Since entrepreneurs characteristically do well under pressure, often last ditch efforts to buy time or cobble together funding can actually be mildly successful. But the point isn’t to buy another few weeks- it’s to maintain that long term vision that the startup was founded on. Sometimes it’s better to take a step back rather than take the money, especially if there is more desperation than data behind your decision. Tamanha concludes with, “I can’t take an informed risk right now. I don’t need to see a straight line but I need to see the next step, the next dot. The money from family and friends will get us 10 months of runway if I’m the only one working on Champio. And if I’m the only one working on Champio, I don’t see a next dot”.

 

It’s better to refuse the money if you have no clear exit for your investors. They will recognize your honesty and come back later when you’re ready. To be clear, this isn’t Jolijt giving up. She is still working on Champio, just also taking a normal job as well. She hasn’t given up, and hopes the same for every other aspiring entrepreneur out there.

Will the Pipeline Really Bridge the Gender Gap in Tech?

The “gender gap,” or disproportionality of men to women in technical professions, is always a common thread in Silicon Valley.

Despite the rise of tech idols such as Sheryl Sandberg of Facebook and Marissa Mayer of Yahoo!, Silicon Valley is still largely seen as a man's world. The American Association of University Women reports that:

  • Women made up only 26% of computing professionals in 2013 (which hasn’t moved the needle since the 1960s)
  • Women made up only 12% of engineers in 2013

Universities, coding bootcamps, and primary education have been working hard to encourage girls to become interested in math and science at an earlier age. The idea is that more of these female students will decide to major in a STEM field, resulting in a more diverse workforce with a narrower gender gap in a few years.  This is the concept of the “pipeline”, or fixing tech gender representation by funneling a more diverse student group into tech companies.

women-stem_0.png

Hackathon Hackers, with over 18,000 members, is the largest group on Facebook dedicated to attendees of Hackathons. Why? Because the best student programmers attend hackathons, and Google, Facebook, Microsoft, and the rest are jockeying to employ them. Thus, this Facebook group is the best compilation of data on the active involvement of the tech pipeline. How gender is represented in this group will foretell how gender is represented in the tech industry in 3-8 years when these students graduate and go to work.

Megan Ruthven analyzed every post and comment since the birth of the Hackathon Hackers group to answer these.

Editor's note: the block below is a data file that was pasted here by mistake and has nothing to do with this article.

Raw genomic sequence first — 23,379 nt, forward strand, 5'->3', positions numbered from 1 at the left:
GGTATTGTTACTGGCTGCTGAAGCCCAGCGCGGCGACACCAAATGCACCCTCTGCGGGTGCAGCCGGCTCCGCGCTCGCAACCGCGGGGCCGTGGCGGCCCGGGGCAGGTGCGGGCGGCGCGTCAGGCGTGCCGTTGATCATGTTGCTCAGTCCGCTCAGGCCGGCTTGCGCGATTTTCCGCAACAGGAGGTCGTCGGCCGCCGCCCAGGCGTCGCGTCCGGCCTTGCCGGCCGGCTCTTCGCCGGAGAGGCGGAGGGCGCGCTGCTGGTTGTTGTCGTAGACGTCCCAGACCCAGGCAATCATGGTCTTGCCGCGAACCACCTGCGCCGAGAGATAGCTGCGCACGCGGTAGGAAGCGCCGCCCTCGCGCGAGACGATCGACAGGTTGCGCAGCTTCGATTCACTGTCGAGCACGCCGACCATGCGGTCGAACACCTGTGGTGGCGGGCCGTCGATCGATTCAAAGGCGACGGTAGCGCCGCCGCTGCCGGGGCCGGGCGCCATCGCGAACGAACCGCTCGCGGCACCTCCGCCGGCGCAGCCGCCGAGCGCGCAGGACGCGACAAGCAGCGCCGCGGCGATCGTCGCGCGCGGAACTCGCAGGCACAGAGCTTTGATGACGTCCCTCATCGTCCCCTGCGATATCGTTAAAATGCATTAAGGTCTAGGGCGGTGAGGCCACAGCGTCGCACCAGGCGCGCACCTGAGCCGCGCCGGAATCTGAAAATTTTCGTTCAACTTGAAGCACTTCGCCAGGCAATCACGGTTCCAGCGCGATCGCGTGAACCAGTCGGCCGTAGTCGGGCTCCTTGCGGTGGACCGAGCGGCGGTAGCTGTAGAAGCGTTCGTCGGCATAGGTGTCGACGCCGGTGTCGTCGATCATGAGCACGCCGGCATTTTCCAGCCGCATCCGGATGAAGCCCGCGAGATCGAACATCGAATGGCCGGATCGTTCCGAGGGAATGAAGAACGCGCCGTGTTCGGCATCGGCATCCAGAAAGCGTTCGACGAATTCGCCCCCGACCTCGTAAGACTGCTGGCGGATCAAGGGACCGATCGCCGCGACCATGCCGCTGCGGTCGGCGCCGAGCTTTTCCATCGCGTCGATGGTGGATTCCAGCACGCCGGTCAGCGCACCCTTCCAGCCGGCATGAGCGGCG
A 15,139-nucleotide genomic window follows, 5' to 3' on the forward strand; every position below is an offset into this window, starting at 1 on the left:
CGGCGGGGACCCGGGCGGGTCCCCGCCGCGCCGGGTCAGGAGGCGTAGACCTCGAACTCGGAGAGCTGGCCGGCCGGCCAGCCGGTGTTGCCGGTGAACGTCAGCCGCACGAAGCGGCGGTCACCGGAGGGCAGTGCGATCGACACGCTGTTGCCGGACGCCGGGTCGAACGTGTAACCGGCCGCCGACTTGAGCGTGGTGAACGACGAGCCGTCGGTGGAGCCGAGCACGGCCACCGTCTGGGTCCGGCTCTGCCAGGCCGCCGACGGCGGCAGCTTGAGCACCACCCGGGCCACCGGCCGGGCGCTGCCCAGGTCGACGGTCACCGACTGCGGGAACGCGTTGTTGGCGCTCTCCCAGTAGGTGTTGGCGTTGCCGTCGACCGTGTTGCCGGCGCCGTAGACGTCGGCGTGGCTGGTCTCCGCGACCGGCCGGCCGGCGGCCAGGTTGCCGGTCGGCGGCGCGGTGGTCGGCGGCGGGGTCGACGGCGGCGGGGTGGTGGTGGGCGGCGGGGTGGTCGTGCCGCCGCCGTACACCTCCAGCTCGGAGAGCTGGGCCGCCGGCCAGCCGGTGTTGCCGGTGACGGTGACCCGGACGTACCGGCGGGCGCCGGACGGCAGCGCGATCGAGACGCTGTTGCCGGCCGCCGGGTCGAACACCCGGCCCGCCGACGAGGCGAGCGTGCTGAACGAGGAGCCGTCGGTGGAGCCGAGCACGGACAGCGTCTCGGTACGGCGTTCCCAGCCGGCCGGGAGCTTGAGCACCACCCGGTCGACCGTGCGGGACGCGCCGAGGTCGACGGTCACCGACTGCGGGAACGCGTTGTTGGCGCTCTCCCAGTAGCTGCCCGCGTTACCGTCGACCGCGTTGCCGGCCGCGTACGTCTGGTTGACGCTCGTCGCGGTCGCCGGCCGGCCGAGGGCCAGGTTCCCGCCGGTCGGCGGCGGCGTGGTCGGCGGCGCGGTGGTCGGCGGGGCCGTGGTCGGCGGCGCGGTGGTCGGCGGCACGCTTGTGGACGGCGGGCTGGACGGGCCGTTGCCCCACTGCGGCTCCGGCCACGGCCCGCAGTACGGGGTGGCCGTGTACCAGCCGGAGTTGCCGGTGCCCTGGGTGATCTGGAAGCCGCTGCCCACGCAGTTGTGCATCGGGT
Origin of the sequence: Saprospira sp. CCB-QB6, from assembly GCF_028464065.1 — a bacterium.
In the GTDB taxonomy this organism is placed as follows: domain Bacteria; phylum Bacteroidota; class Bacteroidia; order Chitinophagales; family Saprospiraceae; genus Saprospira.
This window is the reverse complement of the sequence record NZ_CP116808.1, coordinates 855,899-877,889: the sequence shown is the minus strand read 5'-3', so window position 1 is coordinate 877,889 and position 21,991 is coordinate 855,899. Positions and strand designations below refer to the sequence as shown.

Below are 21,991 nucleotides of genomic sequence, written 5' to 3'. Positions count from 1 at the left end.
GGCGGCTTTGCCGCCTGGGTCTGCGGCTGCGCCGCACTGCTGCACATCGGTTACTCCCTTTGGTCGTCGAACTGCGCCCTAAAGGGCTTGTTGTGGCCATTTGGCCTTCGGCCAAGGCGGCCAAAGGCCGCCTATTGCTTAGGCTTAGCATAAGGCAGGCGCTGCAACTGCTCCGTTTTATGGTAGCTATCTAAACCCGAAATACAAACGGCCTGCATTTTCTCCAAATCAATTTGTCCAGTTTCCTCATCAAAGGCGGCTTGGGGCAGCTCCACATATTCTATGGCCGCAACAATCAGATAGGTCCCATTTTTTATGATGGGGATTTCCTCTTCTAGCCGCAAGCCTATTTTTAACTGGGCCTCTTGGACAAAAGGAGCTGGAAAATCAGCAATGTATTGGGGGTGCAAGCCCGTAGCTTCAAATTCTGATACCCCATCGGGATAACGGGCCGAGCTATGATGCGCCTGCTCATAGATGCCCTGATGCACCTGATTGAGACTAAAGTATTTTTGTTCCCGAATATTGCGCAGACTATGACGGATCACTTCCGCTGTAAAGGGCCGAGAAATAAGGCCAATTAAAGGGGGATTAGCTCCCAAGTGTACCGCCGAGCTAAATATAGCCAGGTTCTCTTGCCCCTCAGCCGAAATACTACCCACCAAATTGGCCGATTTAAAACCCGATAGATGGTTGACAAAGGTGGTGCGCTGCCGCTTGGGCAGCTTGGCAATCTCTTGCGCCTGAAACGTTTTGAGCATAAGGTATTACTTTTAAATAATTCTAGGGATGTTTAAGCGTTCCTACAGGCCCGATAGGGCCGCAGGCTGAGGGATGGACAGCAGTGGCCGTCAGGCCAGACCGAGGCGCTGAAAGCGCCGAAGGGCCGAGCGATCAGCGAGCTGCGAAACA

To do this, she wrote code in python that analyzed all the pronouns in all the posts for male or female representation. For example, a post containing he, his, nephew, Dad, or brother would be male representative. A post containing she, her, niece, Mom, or sister would be female representative. The idea is that if a girl joins the group and sees only posts saying things like, “My brother just got hired at Apple because he and his bros made an awesome app,” then they might think this group was not for them. This measures not just female attendance in tech, but active participation. The results? The pipeline is no cure-all.

 

Q 1) Are Hackathon Hackers gender representation percentages better than industry?

Ruthven found that of all posts that contained gendered words, such as bro or she, only 13.7% contained female pronouns. To compare this to female representation in tech companies: 18% of Groupon’s tech workers are female, while Apple clocks in at 22% and Facebook at 16%. Hackathon Hackers, a snapshot of the tech pipeline, actually has a larger gender gap in their posts than tech companies today.

 

Q 2) Has gender representation changed over time in Hackathon Hackers?

Ruthven took a three month average of female representative posts and found that there was actually no trend up or down. Which means that the amount of content that represents women posted in the group isn’t getting worse, but not better either.

So what does this mean for the tech pipeline and the future for the gender gap in tech? Although many authorities have faith in the tech pipeline bridging the gender gap in tech, because the numbers of women enrolled in technical degrees has risen, data from the largest Facebook group representing the pipeline has shown otherwise.

 

How should the gender gap in the tech industry be addressed if the pipeline isn’t improving? Read the full story by Megan Ruthven here.